Since 2004, SPEED has enlisted JHE to execute its experiential activation program at all 38 NASCAR events a year, making the display one of only two that fans can visit every week at-track. Charlie Roberts, SPEED tour manager at JHE, takes us inside a week on-the-road with the display.
Day One and Two: The week starts at the track with JHE’s professional drivers. We get four tractor trailers, one TV truck and one bus from one location to the next in a safe manner, knowing that most of the items on-board are one-of-a-kind, custom-built pieces. The JHE drivers take great pride in what they drive and what they do.
When we arrive at the track, I always keep in mind the camera shots when parking. I picture what the stage would look like set-up, taking into consideration the camera locations and the background for each shot. The drivers use their professional skills and equipment knowledge to hit the marks I give them. Sometimes it is a simple maneuver and other times, the drivers must rely on my step-by-step instructions and trust what I’m telling them to get the right angle for the best camera shot.
After all the units are parked and the client has approved, we get to build what the fans enjoy at-track and the viewer’s get to see on TV at home.
Day Three: The primary focus for day three is building the stage, backstage awning and the B-unit green room, a 53-foot Featherlite trailer with an upstairs office for the SPEED marketing team and a ground floor office for the SPEED executives and talent, including John Roberts, Kyle Petty, Rutledge Wood, Kenny Wallace, Kaitlyn Vincie, Krista Voda and Larry McReynolds. An outdooring awning serves as the green room for the show’s guests to prep and relax before show time.
Shep Lindsay, who hauls the stage, is responsible for safely building the stage each week which takes about four hours. It starts with leveling the stage, taking into account any slopes in the ground and making sure to get the trailer a minimum of four-feet off the ground. After this is complete, the floor rails are installed and the side of the trailer is opened and extended to create the 24-foot stage floor. The structure is built next, including putting each piece of roof structure and the awning in place.
After the stage build is complete, the team usually splits into groups: William Navey builds the B-unit green room; Eddie White builds and installs the display’s awnings; Kevin Banks cleans and fuels the Freightliner trailer; and I set up the fence around the perimeter. Everyone works together to get the stage elements, from speakers to signage, installed.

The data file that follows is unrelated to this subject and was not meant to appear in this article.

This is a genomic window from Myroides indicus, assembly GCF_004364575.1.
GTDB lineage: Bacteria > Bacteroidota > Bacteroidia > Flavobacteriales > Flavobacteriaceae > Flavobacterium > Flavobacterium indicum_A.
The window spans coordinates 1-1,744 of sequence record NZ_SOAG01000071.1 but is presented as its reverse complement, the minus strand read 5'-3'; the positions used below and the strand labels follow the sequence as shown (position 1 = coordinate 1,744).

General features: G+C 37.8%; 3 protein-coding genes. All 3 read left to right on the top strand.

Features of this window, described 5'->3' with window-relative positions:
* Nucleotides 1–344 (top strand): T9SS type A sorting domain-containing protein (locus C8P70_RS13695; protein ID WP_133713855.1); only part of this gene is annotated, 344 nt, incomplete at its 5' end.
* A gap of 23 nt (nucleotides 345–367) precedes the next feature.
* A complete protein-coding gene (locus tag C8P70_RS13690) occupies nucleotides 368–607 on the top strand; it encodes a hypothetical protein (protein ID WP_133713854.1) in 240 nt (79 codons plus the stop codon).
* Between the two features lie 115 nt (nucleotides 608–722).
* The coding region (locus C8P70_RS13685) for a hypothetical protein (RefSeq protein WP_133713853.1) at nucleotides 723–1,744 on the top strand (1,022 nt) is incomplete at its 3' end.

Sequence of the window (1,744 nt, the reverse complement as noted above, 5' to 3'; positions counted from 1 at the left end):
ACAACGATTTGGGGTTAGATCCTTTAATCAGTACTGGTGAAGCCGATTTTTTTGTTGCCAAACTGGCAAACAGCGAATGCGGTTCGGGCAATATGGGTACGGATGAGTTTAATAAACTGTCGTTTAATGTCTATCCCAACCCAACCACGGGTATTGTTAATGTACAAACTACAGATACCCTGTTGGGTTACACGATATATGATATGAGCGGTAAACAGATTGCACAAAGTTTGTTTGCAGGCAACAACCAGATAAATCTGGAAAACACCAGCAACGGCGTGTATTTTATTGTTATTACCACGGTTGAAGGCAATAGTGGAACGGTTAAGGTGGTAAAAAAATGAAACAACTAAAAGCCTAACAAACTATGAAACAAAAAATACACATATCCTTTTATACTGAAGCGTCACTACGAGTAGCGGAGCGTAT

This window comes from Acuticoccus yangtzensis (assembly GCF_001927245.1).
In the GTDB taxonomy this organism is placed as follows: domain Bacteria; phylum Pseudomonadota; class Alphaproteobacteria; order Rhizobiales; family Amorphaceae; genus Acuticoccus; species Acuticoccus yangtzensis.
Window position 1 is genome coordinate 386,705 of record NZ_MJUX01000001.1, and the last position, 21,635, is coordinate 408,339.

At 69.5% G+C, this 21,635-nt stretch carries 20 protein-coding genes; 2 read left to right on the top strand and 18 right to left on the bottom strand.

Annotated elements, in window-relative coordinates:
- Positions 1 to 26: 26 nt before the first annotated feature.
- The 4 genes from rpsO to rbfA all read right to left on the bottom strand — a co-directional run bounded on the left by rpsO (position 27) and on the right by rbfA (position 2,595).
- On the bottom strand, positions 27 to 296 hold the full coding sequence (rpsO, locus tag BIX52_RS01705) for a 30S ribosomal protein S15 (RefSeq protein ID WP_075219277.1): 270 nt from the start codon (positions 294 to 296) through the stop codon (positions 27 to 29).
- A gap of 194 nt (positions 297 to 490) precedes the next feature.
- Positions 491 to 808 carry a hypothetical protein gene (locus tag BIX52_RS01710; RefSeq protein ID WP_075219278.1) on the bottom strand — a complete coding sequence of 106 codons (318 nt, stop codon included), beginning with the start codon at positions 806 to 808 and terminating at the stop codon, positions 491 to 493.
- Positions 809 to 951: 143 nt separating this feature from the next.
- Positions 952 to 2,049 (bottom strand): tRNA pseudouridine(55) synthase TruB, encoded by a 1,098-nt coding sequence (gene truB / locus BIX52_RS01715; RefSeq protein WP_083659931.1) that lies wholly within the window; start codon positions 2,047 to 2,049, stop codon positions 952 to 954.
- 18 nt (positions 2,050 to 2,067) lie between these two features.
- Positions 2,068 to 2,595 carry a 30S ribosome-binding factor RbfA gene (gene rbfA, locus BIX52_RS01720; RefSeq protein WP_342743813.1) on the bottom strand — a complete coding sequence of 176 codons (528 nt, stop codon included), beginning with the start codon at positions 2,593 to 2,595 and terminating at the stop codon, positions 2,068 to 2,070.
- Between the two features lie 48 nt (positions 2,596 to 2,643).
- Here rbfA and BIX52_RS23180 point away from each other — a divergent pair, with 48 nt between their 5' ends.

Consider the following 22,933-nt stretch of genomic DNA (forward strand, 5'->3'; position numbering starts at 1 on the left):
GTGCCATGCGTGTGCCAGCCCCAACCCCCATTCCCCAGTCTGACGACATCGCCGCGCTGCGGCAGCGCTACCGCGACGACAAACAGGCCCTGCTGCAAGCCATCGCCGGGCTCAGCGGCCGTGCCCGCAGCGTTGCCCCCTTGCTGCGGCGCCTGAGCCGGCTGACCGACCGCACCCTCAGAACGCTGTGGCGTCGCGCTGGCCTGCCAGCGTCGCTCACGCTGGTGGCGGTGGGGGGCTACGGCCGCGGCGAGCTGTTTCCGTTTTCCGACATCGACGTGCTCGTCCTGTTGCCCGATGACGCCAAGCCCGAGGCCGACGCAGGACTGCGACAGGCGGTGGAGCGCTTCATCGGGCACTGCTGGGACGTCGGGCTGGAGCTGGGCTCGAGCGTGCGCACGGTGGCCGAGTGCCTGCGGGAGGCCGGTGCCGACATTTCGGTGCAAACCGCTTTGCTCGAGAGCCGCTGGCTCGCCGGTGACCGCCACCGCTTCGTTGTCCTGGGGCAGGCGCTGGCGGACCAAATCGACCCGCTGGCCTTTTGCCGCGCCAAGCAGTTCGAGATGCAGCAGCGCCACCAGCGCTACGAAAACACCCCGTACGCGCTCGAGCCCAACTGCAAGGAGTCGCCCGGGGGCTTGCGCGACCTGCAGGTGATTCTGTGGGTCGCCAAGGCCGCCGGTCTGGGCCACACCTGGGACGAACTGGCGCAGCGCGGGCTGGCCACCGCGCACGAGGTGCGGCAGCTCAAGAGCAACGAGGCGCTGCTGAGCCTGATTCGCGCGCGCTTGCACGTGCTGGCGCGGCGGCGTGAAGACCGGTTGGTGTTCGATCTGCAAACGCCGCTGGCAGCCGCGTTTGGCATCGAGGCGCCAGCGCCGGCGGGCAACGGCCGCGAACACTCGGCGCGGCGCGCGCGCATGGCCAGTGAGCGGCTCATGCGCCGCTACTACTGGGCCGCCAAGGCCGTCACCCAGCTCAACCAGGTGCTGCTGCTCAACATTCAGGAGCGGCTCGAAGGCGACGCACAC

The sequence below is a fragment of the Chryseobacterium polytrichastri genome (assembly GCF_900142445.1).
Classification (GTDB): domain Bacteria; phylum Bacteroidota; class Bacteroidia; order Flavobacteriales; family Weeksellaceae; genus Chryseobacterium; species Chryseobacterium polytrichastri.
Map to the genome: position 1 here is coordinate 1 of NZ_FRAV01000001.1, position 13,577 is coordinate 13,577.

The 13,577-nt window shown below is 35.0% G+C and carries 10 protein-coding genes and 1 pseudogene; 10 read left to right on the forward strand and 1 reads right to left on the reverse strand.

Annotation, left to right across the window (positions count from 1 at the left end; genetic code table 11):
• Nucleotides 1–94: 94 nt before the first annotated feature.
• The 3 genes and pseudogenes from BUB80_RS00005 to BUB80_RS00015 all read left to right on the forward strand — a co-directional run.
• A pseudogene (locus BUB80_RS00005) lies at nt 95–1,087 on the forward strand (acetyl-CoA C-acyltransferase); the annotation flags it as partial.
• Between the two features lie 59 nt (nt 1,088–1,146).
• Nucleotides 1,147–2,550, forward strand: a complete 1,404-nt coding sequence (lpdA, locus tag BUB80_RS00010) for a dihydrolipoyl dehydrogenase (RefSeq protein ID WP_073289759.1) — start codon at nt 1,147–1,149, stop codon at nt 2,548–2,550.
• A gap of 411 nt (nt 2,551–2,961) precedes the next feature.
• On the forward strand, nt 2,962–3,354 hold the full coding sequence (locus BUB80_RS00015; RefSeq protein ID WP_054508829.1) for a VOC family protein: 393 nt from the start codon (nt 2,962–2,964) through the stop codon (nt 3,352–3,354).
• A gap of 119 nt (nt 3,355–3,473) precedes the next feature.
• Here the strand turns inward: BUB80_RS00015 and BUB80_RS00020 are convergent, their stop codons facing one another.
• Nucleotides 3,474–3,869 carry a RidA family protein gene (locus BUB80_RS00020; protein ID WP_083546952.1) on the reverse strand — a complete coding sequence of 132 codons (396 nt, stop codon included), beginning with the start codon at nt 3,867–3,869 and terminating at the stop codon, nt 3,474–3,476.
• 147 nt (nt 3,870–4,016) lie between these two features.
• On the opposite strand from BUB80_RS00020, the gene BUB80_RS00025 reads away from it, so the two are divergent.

Day Four: We have Wednesday off to rest and enjoy the local city. Occasionally, we have a curveball, like rain or wind, which delays our progress and causes us to use the fourth day to catch up on work and complete the build.
Day Five: We use the fifth day to complete the final elements of the build. Casey Peacock, who drives the TV truck, builds it and gets it ready for the weekend’s shows. The lighting, audio and video crews arrive and build their portion of the stage, finishing before noon so our team can get the stage roof in place.
Final marketing elements are put in place, including testing the media wall to ensure all marketing screens are showing the proper social media sites and webpages. By the end of the day, we are TV ready.
Day Six: Half the crew gets Saturday off while the other half of the crew works the shows and autograph sessions for the day. We always have one person on-stage to assist the stage manager if needed and everybody else manages the crowd and escorts the talent.
The JHE crew also handles the flip which is where we take the entire look that we just built from FoxSports to RaceDay Fueled by Sunoco, including changing the stage backdrop, switching display signage and moving in additional props for Sunday’s show.
I rotate the schedule around so the crew that works on the sixth day always changes. There are no specific assignments; collectively as a team we know what needs to be done and everyone jumps in and tackles the tasks at hand. We can usually transform the entire display in one to two hours.
Day Seven: Race day. The crew that was off on Saturday works Sunday beginning with an early crew call to get ready for the two-hour RaceDay show.
Once the show wraps at noon, the entire crew comes back on-duty to strike and load out. It is important that we follow a specific order, working together and efficiently to get everything loaded.
During the strike process there is also one more show we are prepping for, Victory Lane. In the middle of the race, I head to Victory Lane to set up for the show. The show airs for about 30 minutes to an hour after the race, then I strike that set and return it back to the main stage area to finish loading out. It typically takes us seven to eight hours to strike a week’s worth of work.
The JHE team averages about 186 hours at each track before we start all over again heading out Monday morning to bring the show to the next NASCAR track.
– Charlie Roberts